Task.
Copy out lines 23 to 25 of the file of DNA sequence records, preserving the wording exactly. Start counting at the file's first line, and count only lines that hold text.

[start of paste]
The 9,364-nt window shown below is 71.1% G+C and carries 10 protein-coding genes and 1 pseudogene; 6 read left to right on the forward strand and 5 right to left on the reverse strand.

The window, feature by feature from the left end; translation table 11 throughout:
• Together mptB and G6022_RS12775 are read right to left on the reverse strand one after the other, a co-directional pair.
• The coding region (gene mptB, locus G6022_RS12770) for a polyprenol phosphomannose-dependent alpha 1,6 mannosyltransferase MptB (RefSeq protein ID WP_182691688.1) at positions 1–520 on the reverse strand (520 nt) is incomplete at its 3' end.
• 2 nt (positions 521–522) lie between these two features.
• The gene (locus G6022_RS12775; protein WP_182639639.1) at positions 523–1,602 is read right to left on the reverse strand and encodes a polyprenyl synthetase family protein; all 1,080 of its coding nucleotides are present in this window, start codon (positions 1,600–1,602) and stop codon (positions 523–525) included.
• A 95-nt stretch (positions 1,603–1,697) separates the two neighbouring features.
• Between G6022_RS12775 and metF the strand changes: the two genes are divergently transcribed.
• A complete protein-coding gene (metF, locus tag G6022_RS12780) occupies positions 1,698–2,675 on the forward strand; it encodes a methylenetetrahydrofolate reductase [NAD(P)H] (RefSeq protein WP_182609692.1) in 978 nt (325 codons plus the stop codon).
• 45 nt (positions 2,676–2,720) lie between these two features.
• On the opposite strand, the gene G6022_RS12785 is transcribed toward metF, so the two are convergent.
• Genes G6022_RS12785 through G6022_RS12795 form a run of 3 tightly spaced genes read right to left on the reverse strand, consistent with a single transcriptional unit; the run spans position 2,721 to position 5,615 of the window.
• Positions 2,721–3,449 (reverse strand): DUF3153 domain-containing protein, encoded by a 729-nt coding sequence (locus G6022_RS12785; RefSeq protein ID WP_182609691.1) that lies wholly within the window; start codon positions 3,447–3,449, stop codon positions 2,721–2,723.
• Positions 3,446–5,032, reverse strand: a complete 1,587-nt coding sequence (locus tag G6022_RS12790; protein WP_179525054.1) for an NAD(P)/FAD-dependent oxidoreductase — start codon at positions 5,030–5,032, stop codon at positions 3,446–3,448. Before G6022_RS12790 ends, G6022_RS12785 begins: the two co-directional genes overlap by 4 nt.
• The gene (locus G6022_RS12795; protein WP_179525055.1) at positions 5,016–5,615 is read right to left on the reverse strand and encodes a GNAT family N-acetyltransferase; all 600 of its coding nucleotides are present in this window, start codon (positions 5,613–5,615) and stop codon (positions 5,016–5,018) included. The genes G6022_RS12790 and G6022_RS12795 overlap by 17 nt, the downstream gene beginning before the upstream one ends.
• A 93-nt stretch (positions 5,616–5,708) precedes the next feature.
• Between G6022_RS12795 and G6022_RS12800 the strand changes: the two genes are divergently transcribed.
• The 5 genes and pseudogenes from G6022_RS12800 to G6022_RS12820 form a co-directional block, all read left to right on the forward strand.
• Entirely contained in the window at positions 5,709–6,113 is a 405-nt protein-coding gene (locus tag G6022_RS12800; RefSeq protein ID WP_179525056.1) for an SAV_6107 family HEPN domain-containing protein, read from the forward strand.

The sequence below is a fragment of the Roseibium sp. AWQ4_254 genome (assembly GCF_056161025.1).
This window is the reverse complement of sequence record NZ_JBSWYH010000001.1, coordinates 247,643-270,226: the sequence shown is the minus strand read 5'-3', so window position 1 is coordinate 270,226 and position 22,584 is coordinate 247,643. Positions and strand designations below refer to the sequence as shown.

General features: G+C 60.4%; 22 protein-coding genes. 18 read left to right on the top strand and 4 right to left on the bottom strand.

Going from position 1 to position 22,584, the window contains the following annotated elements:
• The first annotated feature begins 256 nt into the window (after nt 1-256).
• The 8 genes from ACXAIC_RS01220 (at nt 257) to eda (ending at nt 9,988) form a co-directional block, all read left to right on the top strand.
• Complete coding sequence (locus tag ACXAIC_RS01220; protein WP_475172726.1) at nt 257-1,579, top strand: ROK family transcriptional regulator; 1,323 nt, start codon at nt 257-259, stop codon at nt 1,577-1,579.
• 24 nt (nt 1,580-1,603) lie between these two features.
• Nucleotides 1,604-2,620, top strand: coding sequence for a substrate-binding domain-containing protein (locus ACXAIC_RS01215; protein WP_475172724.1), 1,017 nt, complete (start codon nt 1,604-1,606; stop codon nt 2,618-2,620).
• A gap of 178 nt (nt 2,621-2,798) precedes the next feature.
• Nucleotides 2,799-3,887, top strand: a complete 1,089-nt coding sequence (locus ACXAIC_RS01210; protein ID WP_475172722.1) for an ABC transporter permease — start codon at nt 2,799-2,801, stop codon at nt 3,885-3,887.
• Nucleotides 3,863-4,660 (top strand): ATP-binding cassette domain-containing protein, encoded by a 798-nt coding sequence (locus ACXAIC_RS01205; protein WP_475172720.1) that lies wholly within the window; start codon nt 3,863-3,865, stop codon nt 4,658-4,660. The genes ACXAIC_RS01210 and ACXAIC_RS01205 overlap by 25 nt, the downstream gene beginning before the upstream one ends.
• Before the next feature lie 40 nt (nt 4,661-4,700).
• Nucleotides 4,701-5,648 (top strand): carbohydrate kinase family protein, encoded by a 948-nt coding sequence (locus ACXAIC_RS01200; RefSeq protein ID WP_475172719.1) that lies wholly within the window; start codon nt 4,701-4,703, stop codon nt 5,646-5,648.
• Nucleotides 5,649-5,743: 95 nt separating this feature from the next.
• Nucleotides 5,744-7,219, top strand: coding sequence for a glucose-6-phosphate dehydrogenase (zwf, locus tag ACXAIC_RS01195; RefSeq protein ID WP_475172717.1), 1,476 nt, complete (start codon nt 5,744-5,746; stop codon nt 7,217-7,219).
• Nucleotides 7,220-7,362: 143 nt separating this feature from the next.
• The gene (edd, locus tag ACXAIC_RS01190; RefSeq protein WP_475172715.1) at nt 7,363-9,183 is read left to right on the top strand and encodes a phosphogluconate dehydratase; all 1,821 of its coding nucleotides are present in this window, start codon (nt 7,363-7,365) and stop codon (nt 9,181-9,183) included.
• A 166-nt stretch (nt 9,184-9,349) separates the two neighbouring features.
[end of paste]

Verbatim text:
Going from position 1 to position 22,584, the window contains the following annotated elements:
• The first annotated feature begins 256 nt into the window (after nt 1-256).
• The 8 genes from ACXAIC_RS01220 (at nt 257) to eda (ending at nt 9,988) form a co-directional block, all read left to right on the top strand.